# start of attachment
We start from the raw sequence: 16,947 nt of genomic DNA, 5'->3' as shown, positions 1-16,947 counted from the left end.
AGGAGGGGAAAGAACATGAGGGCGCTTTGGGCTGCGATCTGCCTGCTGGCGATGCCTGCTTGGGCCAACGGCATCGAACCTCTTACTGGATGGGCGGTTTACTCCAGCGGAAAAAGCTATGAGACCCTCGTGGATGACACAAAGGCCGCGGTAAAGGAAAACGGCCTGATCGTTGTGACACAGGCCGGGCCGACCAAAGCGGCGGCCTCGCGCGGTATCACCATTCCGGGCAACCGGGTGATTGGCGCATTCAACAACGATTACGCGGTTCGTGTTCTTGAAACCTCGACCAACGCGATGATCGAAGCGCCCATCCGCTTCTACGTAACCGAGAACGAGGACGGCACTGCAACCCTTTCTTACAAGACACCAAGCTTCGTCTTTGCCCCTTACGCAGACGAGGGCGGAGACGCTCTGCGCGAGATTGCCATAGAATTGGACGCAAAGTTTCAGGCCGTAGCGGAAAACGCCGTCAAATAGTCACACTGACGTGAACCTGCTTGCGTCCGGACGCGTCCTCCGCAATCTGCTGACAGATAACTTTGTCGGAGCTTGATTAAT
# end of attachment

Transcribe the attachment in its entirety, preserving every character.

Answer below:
We start from the raw sequence: 16,947 nt of genomic DNA, 5'->3' as shown, positions 1-16,947 counted from the left end.
AGGAGGGGAAAGAACATGAGGGCGCTTTGGGCTGCGATCTGCCTGCTGGCGATGCCTGCTTGGGCCAACGGCATCGAACCTCTTACTGGATGGGCGGTTTACTCCAGCGGAAAAAGCTATGAGACCCTCGTGGATGACACAAAGGCCGCGGTAAAGGAAAACGGCCTGATCGTTGTGACACAGGCCGGGCCGACCAAAGCGGCGGCCTCGCGCGGTATCACCATTCCGGGCAACCGGGTGATTGGCGCATTCAACAACGATTACGCGGTTCGTGTTCTTGAAACCTCGACCAACGCGATGATCGAAGCGCCCATCCGCTTCTACGTAACCGAGAACGAGGACGGCACTGCAACCCTTTCTTACAAGACACCAAGCTTCGTCTTTGCCCCTTACGCAGACGAGGGCGGAGACGCTCTGCGCGAGATTGCCATAGAATTGGACGCAAAGTTTCAGGCCGTAGCGGAAAACGCCGTCAAATAGTCACACTGACGTGAACCTGCTTGCGTCCGGACGCGTCCTCCGCAATCTGCTGACAGATAACTTTGTCGGAGCTTGATTAAT